Phloxine

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Phloxine[1]
Phloxine.png
Names
IUPAC name
Disodium 2',4',5',7'-tetrabromo-4,5,6,7-tetrachloro-3-oxospiro[2-benzofuran-1,9'-xanthene]-3',6'-diolate
Other names
Cyanosin; Cyanosine; Eosine bluish; Eosine Blue; Cyanosin B; Eosin Blue; Phloxine P; Phloxin B; Eosine I Bluish; Acid red 92; C.I. 45410; D & C Red no. 28
Identifiers
3D model (Jmol)
ChEBI
ECHA InfoCard 100.038.490
Properties
C20H2Br4Cl4Na2O5
Molar mass 829.63 g·mol−1
Appearance Red to brown powder
Soluble
Except where otherwise noted, data are given for materials in their standard state (at 25 °C [77 °F], 100 kPa).
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Infobox references

Phloxine B (commonly known simply as phloxine) is a water-soluble red dye used for coloring drugs and cosmetics in the United States[2] and coloring food in Japan.[3] It is derived from fluorescein, but differs by the presence of four bromine atoms at positions 2, 4, 5 and 7 of the xanthene ring and four chlorine atoms in the carboxyphenyl ring.[4] It has an absorption maximum around 540 nm and an emission maximum around 564 nm.[5] Apart from industrial use, phloxine B has functions as an antimicrobial substance, viability dye and biological stain.[6] For example, it is used in hematoxylin-phloxine-saffron (HPS) staining to color the cytoplasm and connective tissue in shades of red.[7]

Antimicrobial properties[edit]

Lethal dosage levels[edit]

In the presence of light, phloxine B has a bactericidal effect on gram-positive strains, such as Bacillus subtilis, Bacillus cereus, and several methicillin-resistant Staphylococcus aureus (MRSA) strains.[8] At a minimum inhibitory concentration of 25 µM, growth is reduced by 10-fold within 2.5 hours. At concentrations of 50 µM and 100 µM, growth is stopped completely and cell counts decrease by a factor of 104 to 105.[6] For humans, the Food and Drug Administration deems phloxine B to be safe up to a daily dosage of 1.25 mg/kg.[2]

Mechanism of action[edit]

Bacteria exposed to phloxine B die from oxidative damage. Phloxine B ionizes in water to become a negatively charged ion that binds to positively charged cellular components. When phloxine B is subjected to light, debromination occurs and free radicals and singlet oxygen are formed. These compounds cause irreversible damage to the bacteria, leading to growth arrest and cell death.[8] Gram-negative bacteria are phloxine B-resistant due to the outer cell membrane that surrounds them. This polysaccharide-coated lipid bilayer creates a permeability barrier that prevents efficient uptake of the compound. Addition of EDTA, which is known to strip the lipopolysaccharides and increase membrane permeability,[9] removes the phloxine B resistance and allows gram-negative bacteria to be killed as well.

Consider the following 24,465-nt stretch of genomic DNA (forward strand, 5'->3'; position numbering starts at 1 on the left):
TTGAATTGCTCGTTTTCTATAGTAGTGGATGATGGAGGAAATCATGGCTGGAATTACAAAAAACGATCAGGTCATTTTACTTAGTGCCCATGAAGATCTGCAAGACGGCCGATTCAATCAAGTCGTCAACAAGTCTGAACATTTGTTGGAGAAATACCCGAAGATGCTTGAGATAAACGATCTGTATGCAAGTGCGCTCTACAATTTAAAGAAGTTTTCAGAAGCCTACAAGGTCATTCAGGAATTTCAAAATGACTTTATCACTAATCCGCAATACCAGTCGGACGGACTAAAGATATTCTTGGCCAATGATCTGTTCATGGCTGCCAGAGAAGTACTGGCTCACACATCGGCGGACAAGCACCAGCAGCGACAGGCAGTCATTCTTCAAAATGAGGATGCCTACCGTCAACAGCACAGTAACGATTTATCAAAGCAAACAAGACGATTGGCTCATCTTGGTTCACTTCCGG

Measure of viability[edit]

Phloxine B can be used to stain dead cells of several yeasts, including Saccharomyces cerevisiae and Schizosaccharomyces pombe. When diluted in yeast growth media, the dye is unable to enter cells because of their membranes. Dead yeast cells lose membrane integrity, so phloxine B can enter and stain the intracellular cytosolic compounds. Therefore, staining is a measure of cell death. In cell counting assays, the number of fluorescent (i.e. dead) cells observed through a haemocytometer can be compared to the total number of cells to give a measure of mortality.[10] The same principle can be applied at higher throughput by fluorescence-activated flow cytometry (FACS), where all phloxine B-stained cells in a sample are counted.[11]

References[edit]

  1. ^ Phloxine B (Acid red 92)
  2. ^ a b Food and Drug Administration (2001). The Code of Federal Regulations of the United States of America, Title 21, Part 74.1328. U S Government Printing Office. p. 296. Retrieved 15 April 2016. 
  3. ^ Kamikura, M (1970). "Thin Layer Chromatography of Synthetic Dyes (X)". Food Hygiene and Safety Science (Shokuhin Eiseigaku Zasshi). 11 (4): 242–248. doi:10.3358/shokueishi.11.242. 
  4. ^ Duarte, Paulo; Ferreira, Diana P.; Ferreira Machado, Isabel; Filipe, Luis; Ferreira, Vieira; Rodríguez, Hernan B.; San Román, Enrique (2012). "Phloxine B as a Probe for Entrapment in Microcrystalline Cellulose". Molecules. 17: 1602–1616. doi:10.3390/molecules17021602. 
  5. ^ Coppeta, J.; Rogers, C. (1998). "Dual emission laser induced fluorescence for direct planar scalar behavior measurements". Experiments in Fluids. 25 (1): 1–15. doi:10.1007/s003480050202. 
  6. ^ a b Rasooly, Avraham; Weisz, Adrian (2002). "In Vitro Antibacterial Activities of Phloxine B and Other Halogenated Fluoresceins against Methicillin-Resistant Staphylococcus aureus". Antimicrobial Agents and Chemotherapy. 46 (11): 3650–3653. doi:10.1128/AAC.46.11.3650-3653.2002. 
  7. ^ Borgerink, Hermina. "HPS stain". Narkive Mailing List Archive. Retrieved 18 April 2016. 
  8. ^ a b Rasooly, Reuven (2005). "Expanding the bactericidal action of the food color additive phloxine B to gram-negative bacteria" (PDF). FEMS Immunology and Medical Microbiology. 45: 239–244. doi:10.1016/j.femsim.2005.04.004. Retrieved 15 April 2016. 
  9. ^ Leive, Loretta; Kollin, Virginia (1967). "Controlling EDTA treatment to produce permeable with normal metabolic processes". Biochemical and Biophysical Research Communications. 28 (2): 229–236. doi:10.1016/0006-291X(67)90434-2. 
  10. ^ Noda, Takeshi (2008). "Viability assays to monitor yeast autophagy.". Methods in Enzymology. 451: 27–31. doi:10.1016/S0076-6879(08)03202-3. 
  11. ^ Guérin, Reneé; Beauregard, Pascale B.; Leroux, Alexandre; Rokeach, Luis A. (2009). "Calnexin Regulates Apoptosis Induced by Inositol Starvation in Fission Yeast". PloS ONE. 4 (7): e6244. doi:10.1371/journal.pone.0006244.